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U.S. Supreme Court to hear arguments in Monsanto case Tuesday
On Tuesday the U.S. Supreme Court will hear oral arguments in a case involving deregulation of genetically-modified alfalfa that will likely have long-term repercussions on how the government handles future incidents under the National Environmental Policy Act.
The case, Monsanto Co. v. Geertson Seed Farms, was elevated to the U.S. Supreme Court by Monsanto after two lower courts ruled that an injunction against further commercial use of Round-Up Ready Alfalfa was needed until the U.S. Department of Agriculture’s Animal and Plant Health Inspection Service (APHIS) could develop and publish a full Environmental Impact Statement on the crop addressing concerns voiced by those who initially brought the case before the court.
Monsanto wants the the Supreme Court to determine if plaintiffs, under the National Environmental Policy Act, are exempt from showing a likelihood of irreparable harm to obtain an injunction, whether a court can issue such an injunction without conducting an evidentiary hearing, and if such an injunction can be based on “only a remote possibility of reparable harm.”
The court’s decision will impact all cases sought under the National Environmental Policy Act going forward because it will likely dictate a lower or higher standard that must be met for future challenges. Any decision, which should come by late June or early July prior to the U.S. Supreme Court summer recess, will also have an immediate impact on another case involving genetically-modified sugar beets that is making its way through the lower courts.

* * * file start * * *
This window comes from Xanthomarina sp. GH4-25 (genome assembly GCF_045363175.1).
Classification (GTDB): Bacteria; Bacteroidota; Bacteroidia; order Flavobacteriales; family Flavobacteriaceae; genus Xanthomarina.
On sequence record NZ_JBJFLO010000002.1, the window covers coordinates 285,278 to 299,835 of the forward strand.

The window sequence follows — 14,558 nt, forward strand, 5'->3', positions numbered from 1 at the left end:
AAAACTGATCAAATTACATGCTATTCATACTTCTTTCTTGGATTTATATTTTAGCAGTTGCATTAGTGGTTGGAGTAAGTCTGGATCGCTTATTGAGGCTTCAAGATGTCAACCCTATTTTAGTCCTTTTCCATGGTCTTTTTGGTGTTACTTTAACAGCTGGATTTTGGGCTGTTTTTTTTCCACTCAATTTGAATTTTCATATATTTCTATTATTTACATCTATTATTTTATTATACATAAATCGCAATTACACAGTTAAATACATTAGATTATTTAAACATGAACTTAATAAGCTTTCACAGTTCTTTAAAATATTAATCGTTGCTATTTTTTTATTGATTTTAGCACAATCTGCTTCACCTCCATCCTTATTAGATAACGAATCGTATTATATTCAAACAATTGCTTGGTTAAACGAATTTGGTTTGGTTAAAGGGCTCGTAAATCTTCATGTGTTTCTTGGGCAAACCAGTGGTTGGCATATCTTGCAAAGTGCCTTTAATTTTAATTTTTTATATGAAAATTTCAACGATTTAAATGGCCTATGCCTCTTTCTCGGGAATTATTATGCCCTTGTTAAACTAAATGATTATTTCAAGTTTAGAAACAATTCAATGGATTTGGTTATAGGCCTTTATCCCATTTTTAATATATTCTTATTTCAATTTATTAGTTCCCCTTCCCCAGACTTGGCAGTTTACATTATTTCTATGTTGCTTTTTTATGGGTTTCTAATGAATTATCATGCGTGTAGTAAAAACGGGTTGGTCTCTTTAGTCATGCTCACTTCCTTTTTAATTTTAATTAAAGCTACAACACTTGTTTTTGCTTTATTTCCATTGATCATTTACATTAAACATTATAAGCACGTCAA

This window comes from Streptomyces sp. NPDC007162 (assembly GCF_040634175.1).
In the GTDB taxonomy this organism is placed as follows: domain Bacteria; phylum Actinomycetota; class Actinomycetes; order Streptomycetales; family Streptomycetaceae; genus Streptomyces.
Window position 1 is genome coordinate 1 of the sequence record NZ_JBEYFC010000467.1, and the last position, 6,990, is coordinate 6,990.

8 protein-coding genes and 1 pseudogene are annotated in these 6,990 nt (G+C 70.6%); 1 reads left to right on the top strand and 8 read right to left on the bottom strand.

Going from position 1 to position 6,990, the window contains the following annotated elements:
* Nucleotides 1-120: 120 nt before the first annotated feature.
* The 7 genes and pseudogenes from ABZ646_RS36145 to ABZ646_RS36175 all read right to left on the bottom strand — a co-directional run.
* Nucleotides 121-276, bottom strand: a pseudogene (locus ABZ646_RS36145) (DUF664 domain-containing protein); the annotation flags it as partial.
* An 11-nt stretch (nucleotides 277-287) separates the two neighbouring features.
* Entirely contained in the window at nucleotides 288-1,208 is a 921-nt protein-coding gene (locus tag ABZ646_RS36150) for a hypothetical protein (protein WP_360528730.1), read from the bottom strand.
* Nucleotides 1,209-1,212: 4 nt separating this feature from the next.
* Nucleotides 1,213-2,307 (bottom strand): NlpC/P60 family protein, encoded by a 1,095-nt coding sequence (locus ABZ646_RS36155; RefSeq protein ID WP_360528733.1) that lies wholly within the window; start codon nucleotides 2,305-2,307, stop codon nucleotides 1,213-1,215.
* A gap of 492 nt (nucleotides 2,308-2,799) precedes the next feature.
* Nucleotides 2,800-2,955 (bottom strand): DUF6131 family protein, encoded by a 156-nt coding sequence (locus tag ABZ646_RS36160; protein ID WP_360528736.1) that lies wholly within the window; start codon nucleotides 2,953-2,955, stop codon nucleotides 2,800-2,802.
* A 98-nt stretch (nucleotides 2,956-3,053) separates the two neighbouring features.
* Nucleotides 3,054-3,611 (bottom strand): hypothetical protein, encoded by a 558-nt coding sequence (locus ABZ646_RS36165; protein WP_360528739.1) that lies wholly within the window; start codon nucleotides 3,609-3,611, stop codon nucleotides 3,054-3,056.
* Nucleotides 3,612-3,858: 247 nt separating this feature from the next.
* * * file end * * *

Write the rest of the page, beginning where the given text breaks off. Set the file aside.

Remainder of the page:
The potential long-term impact of the case has drawn a wide variety of opinions from the broader business sector and environmental advocacy groups.
Those who have filed briefs in support of Monsanto are:
- Pacific Legal Foundation
- American Sugarbeet Growers Association, U.S. Beet Sugar Association, National Corn Growers Association
- Chamber of Commerce of the United States of America, American Petroleum Institute, National Association of Home Builders, Croplife America
- Washington Legal Foundation, Allied Educational Foundation
- American Farm Bureau Federation, Biotechnology Industry Organization, National Alfalfa and Forage Alliance, American Seed Trade Association, National Cotton Council, National Potato Council, American Soybean Association, National Association of Wheat Growers
Those who have filed briefs in support of Geertson are:
- Union of Concerned Scientists, Center for Responsible Genetics, Dr. Steven R. Radosevich, Dr. Paul E. Arriola, Dr. John Fagan, Dr. E. Ann Clark, Dr. Don M. Huber, Caroline Cox
- People of the State of California ex rel. Edmund G. Brown Jr., Attorney General; Commonwealth of Massachusetts, Martha Coakley, Attorney General; State of Oregon, John R. Kroger, Attorney General
- Defenders of Wildlife, Humane Society of the United States, Center for Biological Diversity